A Good Hearted Person Doesn't Hate
Rabbi Yaacov Haber
Rav Yisroel Salanter, the great master of spiritual growth once said: “If I could give only one bit of advice to my students I would tell them that whenever they meet someone new, no matter who it is, they should try to find at least one thing that they like about that person.”
It’s amazing that the founder of the Mussar movement, a movement which lives and grows still today and the author of countless books finds this the most fundamental advice he could give his students.
It is my understanding that the master of ethics and Torah behavior was pointing to a problem which in fact can lead, and to a certain extent has led, to the crumbling of society.
In this week’s Parsha we find the verse “If you see the donkey of someone you hate crouching under its burden, would you refrain from helping him? You shall help repeatedly with him.”
Under ordinary circumstances, it is forbidden to hate a fellow Jew. Therefore the sages explain that the verse speaks about someone whom it is permitted to hate. If one finds both his good friend and this hated person in the same predicament, according to Halacha he must first go to the assistance of the hated one, in order to subdue his yetzer hara. The evil inclination within us gives us a spark of conscience or sub-conscience joy when we see someone we hate suffer. A little voice inside us says ‘he’s getting what he deserves. Why interfere with G-ds justice? He is a sinner!’ Comes the Torah and instructs us not to listen to that little voice. It is just the negativity within you that is speaking. Help the fellow out!
Of course the problem with this law is that we are talking about a person that it is a Mitzvah to hate! Where does yetzer hara come to play if I’m doing a mitzvah? The answer is, that the Mitzvah is to hate him or her for what he has done wrong. Human nature causes that hatefullness to spread until one can find nothing good about the person. Not even one redeeming factor. Everyone knows that if you don’t like someone that person can do no right. They walk wrong, they talk wrong, even the way they tilt their hat gets on your nerves. A little bit of justified hate can bring with it ten times as much causeless hate. This is the hate that the Torah deems as unacceptable and instructs us to resist in every way possible.
This was the advice of Reb Yisroel, don’t let people cancel themselves out. Look at the whole picture. And remember, there is always something good to see. Let that overtake you instead of the natural negativity that loves to spread.
There are so many problems. Problems with families, problems at work, problems in the community. There are partisan problems in Israel which have gotten way out of hand. We have developed an ‘us and them’ mentality where our right hand is competing against our left.
Imagine how much different things would be if we would try to notice one new nice thing about our spouse, our children or our parents everyday. Imagine how much different Klal Yisroel would look if we would recognize the wrong but not let the wrongfullness define the person. If I was giving a shiur and you would be my students I would recommend an exercise. Think of the person you deplore the most in this world. Remind yourself about why you hate him or her. Now think of something, anything nice about that person. You have just made a fundamental change in your Neshama.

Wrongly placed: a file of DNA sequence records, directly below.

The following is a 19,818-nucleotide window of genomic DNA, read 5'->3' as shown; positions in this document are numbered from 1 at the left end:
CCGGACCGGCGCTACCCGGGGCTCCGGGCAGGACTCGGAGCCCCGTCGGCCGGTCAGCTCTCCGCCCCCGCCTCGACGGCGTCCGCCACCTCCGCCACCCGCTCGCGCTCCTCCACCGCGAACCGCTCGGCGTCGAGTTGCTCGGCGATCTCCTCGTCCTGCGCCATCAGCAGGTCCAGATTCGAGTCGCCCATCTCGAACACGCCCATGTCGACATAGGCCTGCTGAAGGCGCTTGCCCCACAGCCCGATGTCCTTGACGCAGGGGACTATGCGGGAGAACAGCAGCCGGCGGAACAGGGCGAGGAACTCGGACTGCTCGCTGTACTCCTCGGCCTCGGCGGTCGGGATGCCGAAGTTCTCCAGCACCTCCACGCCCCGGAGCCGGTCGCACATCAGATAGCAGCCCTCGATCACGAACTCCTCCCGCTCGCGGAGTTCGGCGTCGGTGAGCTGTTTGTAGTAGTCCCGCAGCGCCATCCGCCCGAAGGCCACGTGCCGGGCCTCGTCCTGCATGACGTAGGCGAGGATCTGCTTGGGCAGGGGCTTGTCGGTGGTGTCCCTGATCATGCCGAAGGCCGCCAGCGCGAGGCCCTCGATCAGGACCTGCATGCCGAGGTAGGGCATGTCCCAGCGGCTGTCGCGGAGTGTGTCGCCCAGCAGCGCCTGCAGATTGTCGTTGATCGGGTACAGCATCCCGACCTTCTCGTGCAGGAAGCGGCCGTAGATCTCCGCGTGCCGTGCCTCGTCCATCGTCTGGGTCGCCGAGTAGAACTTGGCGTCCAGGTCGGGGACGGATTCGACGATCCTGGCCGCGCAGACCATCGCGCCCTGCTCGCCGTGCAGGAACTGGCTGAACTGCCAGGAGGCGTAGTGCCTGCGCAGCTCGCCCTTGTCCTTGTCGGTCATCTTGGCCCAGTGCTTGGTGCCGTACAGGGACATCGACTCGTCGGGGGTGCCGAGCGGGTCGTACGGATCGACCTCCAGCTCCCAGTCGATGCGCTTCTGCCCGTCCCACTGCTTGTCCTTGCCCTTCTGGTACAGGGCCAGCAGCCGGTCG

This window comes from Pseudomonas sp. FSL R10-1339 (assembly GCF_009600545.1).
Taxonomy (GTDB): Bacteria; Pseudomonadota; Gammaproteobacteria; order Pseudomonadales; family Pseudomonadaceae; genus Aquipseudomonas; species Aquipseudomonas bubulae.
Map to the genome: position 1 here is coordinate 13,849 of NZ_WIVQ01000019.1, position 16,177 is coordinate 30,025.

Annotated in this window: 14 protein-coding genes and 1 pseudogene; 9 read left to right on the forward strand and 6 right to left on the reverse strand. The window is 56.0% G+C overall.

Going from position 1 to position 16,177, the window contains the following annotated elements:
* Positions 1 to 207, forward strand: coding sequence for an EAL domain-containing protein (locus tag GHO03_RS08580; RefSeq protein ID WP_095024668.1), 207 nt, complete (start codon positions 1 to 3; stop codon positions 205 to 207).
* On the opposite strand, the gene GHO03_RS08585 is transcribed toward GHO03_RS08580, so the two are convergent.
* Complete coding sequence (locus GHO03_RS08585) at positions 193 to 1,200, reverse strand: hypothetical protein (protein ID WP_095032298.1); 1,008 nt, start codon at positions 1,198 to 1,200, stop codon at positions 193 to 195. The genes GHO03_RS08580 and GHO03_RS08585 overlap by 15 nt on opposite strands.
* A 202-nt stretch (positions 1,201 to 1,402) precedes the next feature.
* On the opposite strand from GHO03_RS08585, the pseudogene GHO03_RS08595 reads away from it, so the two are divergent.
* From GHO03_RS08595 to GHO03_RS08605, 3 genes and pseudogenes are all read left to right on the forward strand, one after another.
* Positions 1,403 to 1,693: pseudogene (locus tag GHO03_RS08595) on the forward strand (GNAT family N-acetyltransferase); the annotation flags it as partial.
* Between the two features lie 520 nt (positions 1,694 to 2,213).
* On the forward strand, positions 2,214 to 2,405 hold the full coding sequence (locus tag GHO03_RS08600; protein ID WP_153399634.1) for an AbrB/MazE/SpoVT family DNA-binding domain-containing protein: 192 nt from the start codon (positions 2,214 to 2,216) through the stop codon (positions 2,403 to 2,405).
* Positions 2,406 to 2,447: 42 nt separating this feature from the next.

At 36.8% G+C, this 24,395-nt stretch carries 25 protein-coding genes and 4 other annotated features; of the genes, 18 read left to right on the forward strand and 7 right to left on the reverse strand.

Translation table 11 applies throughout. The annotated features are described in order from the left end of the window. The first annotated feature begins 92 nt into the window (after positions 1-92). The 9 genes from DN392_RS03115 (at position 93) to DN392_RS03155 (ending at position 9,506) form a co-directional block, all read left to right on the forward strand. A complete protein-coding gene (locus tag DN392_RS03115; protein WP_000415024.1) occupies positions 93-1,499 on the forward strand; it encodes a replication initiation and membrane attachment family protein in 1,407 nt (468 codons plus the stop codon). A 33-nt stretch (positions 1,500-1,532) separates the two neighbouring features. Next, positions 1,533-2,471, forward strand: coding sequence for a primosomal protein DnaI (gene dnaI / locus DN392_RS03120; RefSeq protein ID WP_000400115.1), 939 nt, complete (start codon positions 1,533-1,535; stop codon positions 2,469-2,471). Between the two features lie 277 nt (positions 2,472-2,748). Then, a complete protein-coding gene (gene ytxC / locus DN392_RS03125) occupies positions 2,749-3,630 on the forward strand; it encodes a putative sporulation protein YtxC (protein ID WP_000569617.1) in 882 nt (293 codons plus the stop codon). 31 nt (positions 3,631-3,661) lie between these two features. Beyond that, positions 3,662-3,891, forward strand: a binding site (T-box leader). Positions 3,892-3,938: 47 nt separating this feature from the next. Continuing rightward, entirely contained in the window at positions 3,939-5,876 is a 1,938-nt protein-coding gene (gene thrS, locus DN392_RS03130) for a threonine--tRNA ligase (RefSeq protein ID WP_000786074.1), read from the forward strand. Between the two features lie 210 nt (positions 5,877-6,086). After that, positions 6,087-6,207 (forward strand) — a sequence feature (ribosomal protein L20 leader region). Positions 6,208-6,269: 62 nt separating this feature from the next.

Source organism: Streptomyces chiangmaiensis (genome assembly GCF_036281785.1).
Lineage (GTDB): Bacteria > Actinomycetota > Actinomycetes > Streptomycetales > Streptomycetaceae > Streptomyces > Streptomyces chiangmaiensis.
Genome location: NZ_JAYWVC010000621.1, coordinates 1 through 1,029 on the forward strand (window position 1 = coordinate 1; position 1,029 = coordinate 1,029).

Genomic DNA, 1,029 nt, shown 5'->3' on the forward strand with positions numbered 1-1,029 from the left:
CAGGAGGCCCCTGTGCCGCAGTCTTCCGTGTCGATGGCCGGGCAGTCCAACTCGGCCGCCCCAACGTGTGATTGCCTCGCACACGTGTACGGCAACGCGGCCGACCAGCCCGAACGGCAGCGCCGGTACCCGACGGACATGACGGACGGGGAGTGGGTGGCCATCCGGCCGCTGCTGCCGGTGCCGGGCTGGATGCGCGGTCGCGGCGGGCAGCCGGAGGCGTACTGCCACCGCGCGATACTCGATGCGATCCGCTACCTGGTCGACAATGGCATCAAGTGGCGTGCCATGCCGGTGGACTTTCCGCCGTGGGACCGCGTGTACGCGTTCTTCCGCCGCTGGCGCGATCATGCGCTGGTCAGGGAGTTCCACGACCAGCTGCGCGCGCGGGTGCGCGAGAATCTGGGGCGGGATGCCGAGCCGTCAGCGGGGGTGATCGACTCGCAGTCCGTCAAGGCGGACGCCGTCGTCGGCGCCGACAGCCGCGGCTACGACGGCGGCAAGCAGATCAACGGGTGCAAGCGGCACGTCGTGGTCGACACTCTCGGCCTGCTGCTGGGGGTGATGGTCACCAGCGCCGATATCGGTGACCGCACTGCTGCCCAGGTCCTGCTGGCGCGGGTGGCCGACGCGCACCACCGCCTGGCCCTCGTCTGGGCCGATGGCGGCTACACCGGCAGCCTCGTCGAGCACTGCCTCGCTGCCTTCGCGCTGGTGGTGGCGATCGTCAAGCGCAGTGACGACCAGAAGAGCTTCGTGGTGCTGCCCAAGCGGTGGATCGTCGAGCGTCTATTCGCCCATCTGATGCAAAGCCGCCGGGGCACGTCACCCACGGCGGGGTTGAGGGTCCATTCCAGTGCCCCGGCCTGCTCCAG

I remember almost 20 years ago when I was newly married and living in Jerusalem . My wife and I hosted a sheva brachos for one of our friends. In his honor amongst the many guests was my Rebbe, Rav Scheinberg, one of the great poskim of Jerusalem . A discussion broke out at the table about why there seems to be so much mudslinging going on in the religious community. Some claimed that jealousy was the cause, another said that it was ignorance and yet another claimed it was financial. We looked toward the Rav as he said, “Ich mein as es felt in lev tov”. A good hearted person doesn’t hate.
Recently, I had a conversation with a member of the faculty of the Lakewood Yeshiva. The Yeshiva he told me wishes to get involved in outreach, they have an army of 2000! I asked what took so long and I proposed that Rav Aharon Kotler ZT”L was against it. But, I said, although I can’t prove it I believe that if Reb Aharon was alive today he would back the Kiruv movement 100%. The person I was talking to corrected me and said that he can prove it. Before Reb Aharon moved to the United States he was a Rosh Yeshiva in Kletzk. Reb Aharon at that time spent half of everyday knocking on the doors of Kletzk, the doors of the Bundistim and the Maskilim and begged them to send their children to a Yeshiva, or rather to his Yeshiva. None of us do that today.
Rav Nachman Breslover once asked if the right is so important in Jewish law why is our heart on our left side? Said Rav Nachman, if our heart is for ourselves than we have an excellent question. But if our heart is for the person that stands before me, than in fact it is on his right.
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